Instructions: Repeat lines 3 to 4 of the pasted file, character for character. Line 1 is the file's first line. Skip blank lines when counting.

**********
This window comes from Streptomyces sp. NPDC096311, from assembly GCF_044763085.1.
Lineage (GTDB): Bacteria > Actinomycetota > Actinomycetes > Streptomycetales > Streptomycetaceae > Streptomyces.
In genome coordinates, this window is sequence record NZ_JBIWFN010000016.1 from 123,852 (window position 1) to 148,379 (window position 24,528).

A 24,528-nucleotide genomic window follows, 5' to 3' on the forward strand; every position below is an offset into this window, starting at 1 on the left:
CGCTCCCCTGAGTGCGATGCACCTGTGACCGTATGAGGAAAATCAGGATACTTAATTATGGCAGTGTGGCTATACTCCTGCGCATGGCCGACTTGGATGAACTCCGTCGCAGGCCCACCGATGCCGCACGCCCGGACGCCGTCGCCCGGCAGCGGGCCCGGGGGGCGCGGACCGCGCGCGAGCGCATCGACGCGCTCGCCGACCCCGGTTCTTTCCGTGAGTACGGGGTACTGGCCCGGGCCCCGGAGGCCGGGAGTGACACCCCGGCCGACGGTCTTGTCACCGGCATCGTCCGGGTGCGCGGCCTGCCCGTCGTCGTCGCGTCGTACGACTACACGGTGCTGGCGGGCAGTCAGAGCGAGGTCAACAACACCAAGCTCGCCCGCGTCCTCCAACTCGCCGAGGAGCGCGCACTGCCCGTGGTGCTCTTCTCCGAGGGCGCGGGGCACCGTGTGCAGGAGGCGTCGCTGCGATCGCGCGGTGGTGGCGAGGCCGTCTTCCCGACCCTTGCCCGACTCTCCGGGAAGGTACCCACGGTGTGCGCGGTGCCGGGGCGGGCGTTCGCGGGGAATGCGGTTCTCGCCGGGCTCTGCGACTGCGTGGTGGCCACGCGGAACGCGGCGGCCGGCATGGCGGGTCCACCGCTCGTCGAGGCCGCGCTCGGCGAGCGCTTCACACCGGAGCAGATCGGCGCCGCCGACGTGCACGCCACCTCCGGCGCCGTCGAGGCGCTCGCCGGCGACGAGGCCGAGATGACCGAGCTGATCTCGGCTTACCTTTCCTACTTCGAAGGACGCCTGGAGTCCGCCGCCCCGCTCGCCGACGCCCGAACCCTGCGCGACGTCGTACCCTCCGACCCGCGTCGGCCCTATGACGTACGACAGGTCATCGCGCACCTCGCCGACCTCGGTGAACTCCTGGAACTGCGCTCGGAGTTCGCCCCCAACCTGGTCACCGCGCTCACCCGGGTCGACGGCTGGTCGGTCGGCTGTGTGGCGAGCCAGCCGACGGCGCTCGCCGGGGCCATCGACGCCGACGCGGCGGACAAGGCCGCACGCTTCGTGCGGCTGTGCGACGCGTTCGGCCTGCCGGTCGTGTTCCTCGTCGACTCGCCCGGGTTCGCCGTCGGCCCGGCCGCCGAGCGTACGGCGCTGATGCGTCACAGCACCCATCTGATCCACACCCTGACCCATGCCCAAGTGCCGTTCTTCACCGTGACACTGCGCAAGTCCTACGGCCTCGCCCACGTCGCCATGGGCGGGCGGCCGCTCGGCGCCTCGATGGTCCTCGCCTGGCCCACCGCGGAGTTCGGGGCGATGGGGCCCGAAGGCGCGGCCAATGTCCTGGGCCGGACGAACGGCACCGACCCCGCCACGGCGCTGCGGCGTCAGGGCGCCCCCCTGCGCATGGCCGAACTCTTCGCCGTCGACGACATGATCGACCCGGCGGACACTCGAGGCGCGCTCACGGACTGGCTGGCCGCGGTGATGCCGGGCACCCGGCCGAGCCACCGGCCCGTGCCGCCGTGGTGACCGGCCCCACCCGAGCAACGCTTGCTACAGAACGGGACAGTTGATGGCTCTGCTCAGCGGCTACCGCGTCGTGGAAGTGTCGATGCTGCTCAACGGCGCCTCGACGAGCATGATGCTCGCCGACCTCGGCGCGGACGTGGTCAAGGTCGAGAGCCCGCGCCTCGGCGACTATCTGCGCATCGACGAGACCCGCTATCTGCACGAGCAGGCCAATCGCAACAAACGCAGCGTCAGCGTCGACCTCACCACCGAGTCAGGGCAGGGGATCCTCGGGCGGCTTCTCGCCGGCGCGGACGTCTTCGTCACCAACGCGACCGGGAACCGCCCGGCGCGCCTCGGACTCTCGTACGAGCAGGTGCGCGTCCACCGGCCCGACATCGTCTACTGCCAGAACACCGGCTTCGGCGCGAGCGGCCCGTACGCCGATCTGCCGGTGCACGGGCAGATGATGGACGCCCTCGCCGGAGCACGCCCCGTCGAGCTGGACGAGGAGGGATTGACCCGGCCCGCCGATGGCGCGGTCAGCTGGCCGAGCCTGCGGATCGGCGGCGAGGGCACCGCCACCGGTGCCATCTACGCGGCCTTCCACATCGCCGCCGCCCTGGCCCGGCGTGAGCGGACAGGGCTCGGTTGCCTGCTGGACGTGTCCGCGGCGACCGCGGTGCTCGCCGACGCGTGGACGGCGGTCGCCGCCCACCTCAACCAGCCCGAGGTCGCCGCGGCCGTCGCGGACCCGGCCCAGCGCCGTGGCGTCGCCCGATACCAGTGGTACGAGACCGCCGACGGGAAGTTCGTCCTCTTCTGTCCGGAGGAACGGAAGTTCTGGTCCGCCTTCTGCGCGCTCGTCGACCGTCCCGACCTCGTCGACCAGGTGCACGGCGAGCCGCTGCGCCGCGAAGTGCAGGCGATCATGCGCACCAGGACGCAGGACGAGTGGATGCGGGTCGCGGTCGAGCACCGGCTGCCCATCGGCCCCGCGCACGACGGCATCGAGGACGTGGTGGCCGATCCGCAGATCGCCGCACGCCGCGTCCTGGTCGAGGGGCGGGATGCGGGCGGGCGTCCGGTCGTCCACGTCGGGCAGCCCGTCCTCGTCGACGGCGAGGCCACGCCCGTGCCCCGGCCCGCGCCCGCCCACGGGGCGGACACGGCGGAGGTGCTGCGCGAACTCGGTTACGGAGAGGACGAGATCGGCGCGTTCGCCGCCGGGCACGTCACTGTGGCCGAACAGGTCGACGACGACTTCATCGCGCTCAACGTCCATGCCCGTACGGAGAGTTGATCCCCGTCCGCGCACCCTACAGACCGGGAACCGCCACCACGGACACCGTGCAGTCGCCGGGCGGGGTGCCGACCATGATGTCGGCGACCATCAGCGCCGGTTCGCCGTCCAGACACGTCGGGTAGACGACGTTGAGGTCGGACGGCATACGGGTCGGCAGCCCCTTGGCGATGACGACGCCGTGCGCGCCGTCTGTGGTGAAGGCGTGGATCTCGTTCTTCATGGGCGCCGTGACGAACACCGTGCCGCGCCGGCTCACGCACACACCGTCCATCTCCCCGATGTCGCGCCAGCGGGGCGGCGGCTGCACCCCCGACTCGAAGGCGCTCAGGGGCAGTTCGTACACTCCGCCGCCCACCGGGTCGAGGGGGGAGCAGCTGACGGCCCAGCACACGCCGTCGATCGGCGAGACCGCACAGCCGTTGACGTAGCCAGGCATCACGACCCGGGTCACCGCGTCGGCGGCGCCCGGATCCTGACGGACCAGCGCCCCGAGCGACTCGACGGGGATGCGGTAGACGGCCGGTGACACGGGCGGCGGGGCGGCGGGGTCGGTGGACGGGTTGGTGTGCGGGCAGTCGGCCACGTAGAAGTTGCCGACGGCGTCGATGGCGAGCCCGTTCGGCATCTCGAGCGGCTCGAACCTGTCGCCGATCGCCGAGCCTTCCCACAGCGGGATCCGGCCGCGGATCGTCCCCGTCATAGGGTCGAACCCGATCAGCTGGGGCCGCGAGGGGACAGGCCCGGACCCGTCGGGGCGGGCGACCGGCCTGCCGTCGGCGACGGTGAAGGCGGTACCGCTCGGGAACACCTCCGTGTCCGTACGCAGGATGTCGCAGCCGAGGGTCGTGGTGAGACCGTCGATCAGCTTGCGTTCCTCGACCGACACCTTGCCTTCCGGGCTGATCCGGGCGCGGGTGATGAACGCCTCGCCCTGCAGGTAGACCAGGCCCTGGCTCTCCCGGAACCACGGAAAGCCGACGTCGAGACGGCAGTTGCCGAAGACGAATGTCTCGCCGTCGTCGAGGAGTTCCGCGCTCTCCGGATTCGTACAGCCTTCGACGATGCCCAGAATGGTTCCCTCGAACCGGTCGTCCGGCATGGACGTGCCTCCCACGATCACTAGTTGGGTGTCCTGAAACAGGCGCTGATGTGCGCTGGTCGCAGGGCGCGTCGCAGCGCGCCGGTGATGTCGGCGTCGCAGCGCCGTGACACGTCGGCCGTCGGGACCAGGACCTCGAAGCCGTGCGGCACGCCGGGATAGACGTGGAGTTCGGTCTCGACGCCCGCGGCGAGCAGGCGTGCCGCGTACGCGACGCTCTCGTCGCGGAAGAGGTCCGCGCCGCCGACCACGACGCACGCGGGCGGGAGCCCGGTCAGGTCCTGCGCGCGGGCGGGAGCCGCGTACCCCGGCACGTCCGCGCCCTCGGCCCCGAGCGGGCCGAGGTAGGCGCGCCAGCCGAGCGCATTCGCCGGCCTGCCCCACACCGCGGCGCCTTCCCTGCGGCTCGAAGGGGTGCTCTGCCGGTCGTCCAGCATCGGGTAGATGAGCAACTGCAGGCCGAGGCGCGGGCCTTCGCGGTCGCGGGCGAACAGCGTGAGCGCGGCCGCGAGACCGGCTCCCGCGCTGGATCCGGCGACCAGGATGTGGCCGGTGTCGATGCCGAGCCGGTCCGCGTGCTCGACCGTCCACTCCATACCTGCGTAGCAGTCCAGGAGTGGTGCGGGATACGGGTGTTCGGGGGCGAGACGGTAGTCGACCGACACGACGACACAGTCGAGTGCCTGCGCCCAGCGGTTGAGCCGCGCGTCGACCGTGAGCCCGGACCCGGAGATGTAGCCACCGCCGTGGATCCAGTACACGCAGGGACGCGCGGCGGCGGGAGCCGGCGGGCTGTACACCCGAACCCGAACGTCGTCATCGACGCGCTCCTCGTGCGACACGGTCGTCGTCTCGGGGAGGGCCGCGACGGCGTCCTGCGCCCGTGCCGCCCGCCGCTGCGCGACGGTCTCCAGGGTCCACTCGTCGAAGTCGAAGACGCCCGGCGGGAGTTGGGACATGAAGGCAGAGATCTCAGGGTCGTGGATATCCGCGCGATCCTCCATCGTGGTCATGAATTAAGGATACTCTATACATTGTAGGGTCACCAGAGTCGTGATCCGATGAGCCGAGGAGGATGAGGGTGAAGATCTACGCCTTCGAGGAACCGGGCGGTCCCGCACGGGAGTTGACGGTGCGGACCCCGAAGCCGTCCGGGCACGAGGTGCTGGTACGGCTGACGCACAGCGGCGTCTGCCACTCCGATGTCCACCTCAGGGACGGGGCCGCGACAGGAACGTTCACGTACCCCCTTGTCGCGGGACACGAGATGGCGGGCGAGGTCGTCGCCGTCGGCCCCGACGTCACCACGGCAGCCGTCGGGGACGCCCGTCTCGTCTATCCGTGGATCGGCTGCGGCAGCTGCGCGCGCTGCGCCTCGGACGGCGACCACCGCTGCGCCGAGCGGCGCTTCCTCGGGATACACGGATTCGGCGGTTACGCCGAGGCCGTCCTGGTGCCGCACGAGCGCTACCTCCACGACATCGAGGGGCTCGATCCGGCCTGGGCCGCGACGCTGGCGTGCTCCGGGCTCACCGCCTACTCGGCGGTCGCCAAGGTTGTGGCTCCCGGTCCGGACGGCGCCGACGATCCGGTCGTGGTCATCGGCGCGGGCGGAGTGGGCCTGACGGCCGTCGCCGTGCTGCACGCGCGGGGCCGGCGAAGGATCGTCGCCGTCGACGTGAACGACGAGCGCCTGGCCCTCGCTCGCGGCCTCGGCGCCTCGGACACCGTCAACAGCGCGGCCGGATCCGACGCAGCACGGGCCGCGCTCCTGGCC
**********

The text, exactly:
In genome coordinates, this window is sequence record NZ_JBIWFN010000016.1 from 123,852 (window position 1) to 148,379 (window position 24,528).

A 24,528-nucleotide genomic window follows, 5' to 3' on the forward strand; every position below is an offset into this window, starting at 1 on the left: